Although regularly cleaning a sofa or chair may seem helpful, with leather, this can do more harm than good.

Should Leather Have A Sealer On It?

Yes, leather products should have some sealer on them. Generally, leather goods have a top coating to protect them from everyday wear and tear.

According to Liberty Leather Goods, using a sealer for leather can prevent dye from rubbing off as the product is being used. Furthermore, sealing leather can prevent scratches, cracks, and moisture from reaching the surface of your item.

Instead, these problems will stay at the top layer, leaving the leather unscathed. This is especially true for moisture, as the sealer is usually waterproof.

So, by having your leather sealed, you also protect it against moisture, which can keep it looking new longer. Although leather likes to be hydrated, when it gets wet, the water evaporates. That also takes moisture from your leather, which can become a problem.

Think of sealing leather as giving it a bubble of protection. One of the reasons we don't recommend alcohol cleaners on leather is that they eat away at this protective coating.

Most, if not all, chemical products do.

Does Rubbing Alcohol Remove Leather Finish?

Hand holding ethyl alcohol bottle and cotton piece backgroud

Yes. Unfortunately, rubbing alcohol can eventually cause your leather's finish to disappear. Most times, the extreme drying effect of rubbing alcohol can cause your item to become dehydrated.

On top of that, the top sealer/protective layer of your leather furniture may get eaten away by the alcohol, especially in high concentrations.

Suppose you regularly use rubbing alcohol to wipe down your leather chair or sofa. Each time you do this, you're stripping away its protective top layer/seal, which can become detrimental.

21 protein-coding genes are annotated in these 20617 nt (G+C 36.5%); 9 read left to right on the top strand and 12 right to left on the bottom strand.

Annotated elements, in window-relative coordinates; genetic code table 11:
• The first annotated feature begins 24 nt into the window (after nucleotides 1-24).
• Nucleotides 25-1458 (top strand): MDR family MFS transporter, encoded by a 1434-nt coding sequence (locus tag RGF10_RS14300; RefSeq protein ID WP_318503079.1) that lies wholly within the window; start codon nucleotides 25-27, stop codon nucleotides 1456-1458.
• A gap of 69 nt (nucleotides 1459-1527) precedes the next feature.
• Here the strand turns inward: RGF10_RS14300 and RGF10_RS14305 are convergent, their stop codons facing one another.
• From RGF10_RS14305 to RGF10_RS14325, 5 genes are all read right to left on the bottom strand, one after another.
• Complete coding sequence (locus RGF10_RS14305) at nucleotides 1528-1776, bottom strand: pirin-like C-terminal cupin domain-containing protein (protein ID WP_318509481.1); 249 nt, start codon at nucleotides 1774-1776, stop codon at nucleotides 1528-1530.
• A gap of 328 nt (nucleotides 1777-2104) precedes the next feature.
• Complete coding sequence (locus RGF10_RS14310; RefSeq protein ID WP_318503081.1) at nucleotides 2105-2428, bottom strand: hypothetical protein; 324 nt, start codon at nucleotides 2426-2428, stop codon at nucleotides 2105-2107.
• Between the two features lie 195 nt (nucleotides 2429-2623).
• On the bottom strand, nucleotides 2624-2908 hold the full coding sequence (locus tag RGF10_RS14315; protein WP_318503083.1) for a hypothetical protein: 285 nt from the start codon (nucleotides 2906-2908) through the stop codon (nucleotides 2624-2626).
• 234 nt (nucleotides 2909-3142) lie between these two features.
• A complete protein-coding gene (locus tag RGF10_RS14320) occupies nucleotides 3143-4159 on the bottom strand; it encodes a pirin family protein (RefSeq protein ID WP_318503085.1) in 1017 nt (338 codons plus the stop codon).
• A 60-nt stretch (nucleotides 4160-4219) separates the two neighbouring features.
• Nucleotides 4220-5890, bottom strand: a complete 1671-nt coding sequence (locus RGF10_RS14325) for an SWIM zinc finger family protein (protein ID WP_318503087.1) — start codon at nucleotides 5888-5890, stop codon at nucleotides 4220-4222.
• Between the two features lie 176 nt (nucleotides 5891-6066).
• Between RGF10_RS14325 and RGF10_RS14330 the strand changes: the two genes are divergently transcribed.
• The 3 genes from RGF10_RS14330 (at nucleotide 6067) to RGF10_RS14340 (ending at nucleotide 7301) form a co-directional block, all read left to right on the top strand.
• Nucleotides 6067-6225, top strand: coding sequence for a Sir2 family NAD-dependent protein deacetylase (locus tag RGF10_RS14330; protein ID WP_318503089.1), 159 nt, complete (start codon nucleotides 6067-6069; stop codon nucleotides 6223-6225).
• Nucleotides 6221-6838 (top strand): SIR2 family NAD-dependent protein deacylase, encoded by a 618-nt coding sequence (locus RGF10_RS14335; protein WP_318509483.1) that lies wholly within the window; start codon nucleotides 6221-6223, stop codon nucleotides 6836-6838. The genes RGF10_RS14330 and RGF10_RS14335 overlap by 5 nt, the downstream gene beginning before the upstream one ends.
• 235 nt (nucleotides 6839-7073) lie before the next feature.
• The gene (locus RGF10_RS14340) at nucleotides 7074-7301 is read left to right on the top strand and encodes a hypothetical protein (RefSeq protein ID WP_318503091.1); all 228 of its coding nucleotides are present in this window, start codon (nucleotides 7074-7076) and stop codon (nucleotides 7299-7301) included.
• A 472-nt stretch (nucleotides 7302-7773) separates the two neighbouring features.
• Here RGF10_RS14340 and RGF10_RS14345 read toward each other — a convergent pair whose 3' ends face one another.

Long-term, a leather item can't sustain itself without being protected against the elements. If alcohol-based products destroy your leather sofa, chair, or surface, reversing the effects can be nearly impossible.

Therefore, avoiding chemicals and drying products is crucial when caring for leather items. Even though you want to disinfect your leather, it's not worth potentially ruining it.

Of course, using rubbing alcohol occasionally to wipe down a leather item won't destroy it, but we do not recommend making a habit of this. Less is more.

To Wrap It All Up

Whether you have a leather sofa, chair, headboard, or other surfaces in your home, it's always good to know how to maintain it. We found that rubbing alcohol is not good for leather, as it is extremely drying.

On top of that, rubbing alcohol is often highly concentrated, which can strip your leather of its natural oils and sealers/finishes. Moreover, using too much-rubbing alcohol on leather can cause cracking, peeling, discoloration, and irreversible damage to your furniture.

You only want to use leather-friendly cleaners like white vinegar, saddle soap, leather conditioner, or leather cream for upkeep. Also, remember to apply your leather cleaner in circular motions and try and do this once or twice yearly. Good luck!

Made it to the end? Check out these helpful related leather articles:

How To Repair a Leather Couch [8 Actionable Solutions]

How To Fix A Cracked Leather Couch

14 Living Room Color Schemes With Brown Leather Furniture